For Varnika, born in Rohtak and raised in Chandigarh, making music is all about being true to herself. “Music is my being. I feel intensely about it. I put on my headphones, shut my eyes, and I am not here anymore,” she says.
Her mother, Sucheta Kundu, a former sociology lecturer, remembers how Varnika announced that she was going to be a DJ when she was in Class 4.
“I’d got my first mobile. She took it from me and fed her name in as DJ Baby,” says Sucheta, laughing.
It came as no surprise to the family when Varnika completed a Bachelors degree in Psychology and declared she wanted to do a course in audio engineering. She studied at a music academy in Gurgaon. Virender Singh Kundu, her father and a senior bureaucrat, says her choice of profession was a matter of discussion, not imposition.
“We wanted her to choose wisely.”
Varnika’s musical moniker was inspired by the U2 song Miracle Drug. “Music cures all my ills, I want my music to do the same for people,” says the music producer, adding that her favourite band is Radiohead.
The Kundus, who are from Haryana, say they made sure their two daughters were exposed to a wide gamut of experiences. Self-defence was one. “All of us have black belts in Choi Kwang Do,” says Sucheta. From trekking and tennis to golf, painting and theatre, the girls did it all.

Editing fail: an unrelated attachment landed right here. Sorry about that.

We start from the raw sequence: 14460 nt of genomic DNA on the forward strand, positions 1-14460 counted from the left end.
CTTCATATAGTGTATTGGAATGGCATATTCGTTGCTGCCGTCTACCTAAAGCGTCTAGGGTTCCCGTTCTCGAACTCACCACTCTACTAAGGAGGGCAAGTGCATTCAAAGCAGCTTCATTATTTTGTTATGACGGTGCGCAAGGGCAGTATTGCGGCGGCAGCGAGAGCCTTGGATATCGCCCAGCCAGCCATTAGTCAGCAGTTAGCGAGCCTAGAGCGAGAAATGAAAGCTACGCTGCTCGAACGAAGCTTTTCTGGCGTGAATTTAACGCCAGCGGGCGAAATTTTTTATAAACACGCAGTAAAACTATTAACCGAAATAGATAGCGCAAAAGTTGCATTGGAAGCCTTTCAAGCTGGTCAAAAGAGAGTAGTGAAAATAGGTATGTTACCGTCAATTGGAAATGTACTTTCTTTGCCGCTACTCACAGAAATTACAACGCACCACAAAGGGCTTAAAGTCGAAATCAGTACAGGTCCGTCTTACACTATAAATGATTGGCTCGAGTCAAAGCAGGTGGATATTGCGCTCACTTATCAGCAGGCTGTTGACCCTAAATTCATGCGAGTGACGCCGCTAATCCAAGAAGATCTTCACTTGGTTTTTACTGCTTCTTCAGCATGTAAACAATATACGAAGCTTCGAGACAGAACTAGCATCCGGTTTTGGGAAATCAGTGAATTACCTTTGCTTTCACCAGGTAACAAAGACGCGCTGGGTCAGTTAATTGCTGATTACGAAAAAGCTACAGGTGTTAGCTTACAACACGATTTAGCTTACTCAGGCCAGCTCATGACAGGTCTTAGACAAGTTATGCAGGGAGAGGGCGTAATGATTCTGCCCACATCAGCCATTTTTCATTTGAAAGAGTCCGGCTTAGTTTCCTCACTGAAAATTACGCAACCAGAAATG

“We brought them up as persons, not girls,” says Sucheta. “The girls had no curfews or any curbs on making male friends.”
Varnika’s sister Satvika, a writer, says their parents have always been very clear that they must build a career first. “I’ve told them I don’t care if they don’t get married until 40,” laughs Sucheta.
The Kundus also treated their daughters to a house filled with music. “We were taken to concerts, and as a family we enjoyed listening to a wide selection of music,” she says.
An amateur filmmaker, Kundu encouraged the family to watch films in their well-equipped home theatre. Varnika says she’s a huge romantic and a huge fan of Iranian filmmaker Asghar Farhadi, and his Hong Kong counterpart Wong Kar Wai. “Their films are very subtle, with striking visuals,” she says.
Varnika says she was shocked when she began to discover, as a young woman, that so many women were still treated as second-class citizens.
“The more I went out, interacted with others, the more I discovered that many women did not have the same rights as I do. I’ve been ranting about women’s issues on FB for years now,” she says.